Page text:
Following the death of former Ghanaian President, Jerry John Rawlings, on November 12 this year, I have been reflecting deeply on so many things. For instance, I have been thinking, ”Why don’t we have movies, biographies and novels about our great leaders?
Yes, there are a few old documentaries and archived files of some of our leaders. But how about short films about various aspects of the lives of some great Ghanaian leaders? How about projecting the positive things our leaders have done and documenting them in a movie (documentary) for posterity’s sake?
Personally, I am of the view that an era is fast coming to an end and it behoves on us to give the unborn generation something to hold on to.
We can see how foreign nations document certain aspects of their political and economic livelihoods in memoirs, films and documentaries, using top actors to depict some of their heroic characters.
Is it not sad that we keep lamenting that the Ghanaian movie industry, for instance, is dying off? For me, it’s not for nothing that we do not patronize our movies. The only problem is, we have been fed quality content from the West making us to easily spot less-engaging content from our home country.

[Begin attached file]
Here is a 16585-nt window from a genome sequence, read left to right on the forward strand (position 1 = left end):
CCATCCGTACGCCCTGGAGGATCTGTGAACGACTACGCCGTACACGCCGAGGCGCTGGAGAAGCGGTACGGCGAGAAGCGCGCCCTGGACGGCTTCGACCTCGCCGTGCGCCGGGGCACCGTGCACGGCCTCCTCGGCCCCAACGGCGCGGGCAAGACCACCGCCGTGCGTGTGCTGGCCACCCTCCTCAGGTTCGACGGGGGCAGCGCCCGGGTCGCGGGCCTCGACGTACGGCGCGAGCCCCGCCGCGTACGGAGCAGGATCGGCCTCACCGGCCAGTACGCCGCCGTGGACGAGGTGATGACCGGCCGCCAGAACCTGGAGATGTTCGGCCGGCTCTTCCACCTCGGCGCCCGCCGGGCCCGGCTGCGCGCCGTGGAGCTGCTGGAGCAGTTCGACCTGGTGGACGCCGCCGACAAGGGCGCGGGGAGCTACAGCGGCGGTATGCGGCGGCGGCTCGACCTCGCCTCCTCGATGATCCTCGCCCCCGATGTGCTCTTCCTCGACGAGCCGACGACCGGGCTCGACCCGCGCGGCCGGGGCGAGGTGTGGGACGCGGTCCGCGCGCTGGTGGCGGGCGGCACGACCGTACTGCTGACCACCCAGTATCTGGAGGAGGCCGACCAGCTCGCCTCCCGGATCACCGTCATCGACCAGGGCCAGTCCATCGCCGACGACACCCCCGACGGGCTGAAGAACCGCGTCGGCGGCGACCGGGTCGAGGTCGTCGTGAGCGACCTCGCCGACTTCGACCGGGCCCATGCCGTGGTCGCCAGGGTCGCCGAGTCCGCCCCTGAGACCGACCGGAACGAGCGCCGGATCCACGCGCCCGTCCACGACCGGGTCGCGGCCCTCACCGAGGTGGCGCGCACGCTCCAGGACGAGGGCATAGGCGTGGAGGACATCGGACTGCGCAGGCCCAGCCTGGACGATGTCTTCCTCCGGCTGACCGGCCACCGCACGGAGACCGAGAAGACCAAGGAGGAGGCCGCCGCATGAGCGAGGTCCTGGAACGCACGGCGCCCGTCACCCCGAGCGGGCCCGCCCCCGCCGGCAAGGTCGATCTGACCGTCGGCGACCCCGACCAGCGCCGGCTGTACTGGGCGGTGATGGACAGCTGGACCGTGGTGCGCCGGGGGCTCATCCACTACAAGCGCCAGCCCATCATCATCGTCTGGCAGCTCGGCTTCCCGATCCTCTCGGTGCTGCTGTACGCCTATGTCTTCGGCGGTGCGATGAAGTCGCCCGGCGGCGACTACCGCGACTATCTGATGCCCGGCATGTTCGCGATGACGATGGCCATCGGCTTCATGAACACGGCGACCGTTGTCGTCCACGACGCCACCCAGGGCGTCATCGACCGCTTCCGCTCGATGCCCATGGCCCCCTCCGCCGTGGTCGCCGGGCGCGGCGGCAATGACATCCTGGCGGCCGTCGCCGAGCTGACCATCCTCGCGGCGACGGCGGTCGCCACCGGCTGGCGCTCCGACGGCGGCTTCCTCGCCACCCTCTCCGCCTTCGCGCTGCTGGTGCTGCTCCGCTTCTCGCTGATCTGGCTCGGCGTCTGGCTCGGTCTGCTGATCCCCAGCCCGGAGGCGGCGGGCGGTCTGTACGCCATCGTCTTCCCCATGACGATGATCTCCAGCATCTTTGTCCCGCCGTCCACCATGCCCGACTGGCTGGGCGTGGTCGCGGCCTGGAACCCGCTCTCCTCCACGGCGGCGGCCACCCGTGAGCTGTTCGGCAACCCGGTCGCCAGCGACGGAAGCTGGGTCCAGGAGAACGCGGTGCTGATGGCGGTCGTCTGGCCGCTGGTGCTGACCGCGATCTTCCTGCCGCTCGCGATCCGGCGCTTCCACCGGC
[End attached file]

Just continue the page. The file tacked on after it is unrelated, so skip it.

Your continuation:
When Chief Moomen started his Wogbejeke play under the Heritage Theatre Series, I thought to myself, this is the kind of things we must use to educate the youth apart from what is been studied in our classrooms. Our story is what will sell the nation to the foreign world. We must therefore produce and sell the rest of the world something that they can also learn from.
In a recent conversation, I confessed knowing next to nothing about some of our heroic leaders except for the stories that I heard from my teachers during my basic and secondary school education. I don’t know if it’s a lack of research or it’s just that I have not been exposed to more engaging media which will keep me interested in wanting to know beyond the corruption and slanderous allegations that I keeping hearing about our leaders.
We should endeavour to put our nation on the globe in a positive light. Netflix’s ”The Crown” series about Queen Elizabeth has been criticised of having loopholes about its narration on Nkrumah and the queen’s visit to Ghana. Then again I ask myself, ”Could this be better told by our own natives in a much better narrative?”
Movies like Southside With You, Mandela: Long Walk to Freedom, and Hotel Rwanda, did justice to historic happenings in various countries and this can equally be emulated in Ghana.
It is about time we told our stories just as it happened right under our watch and I throw this challenge to our creative arts industry, be it, movie, theatre, music, or the showbiz world.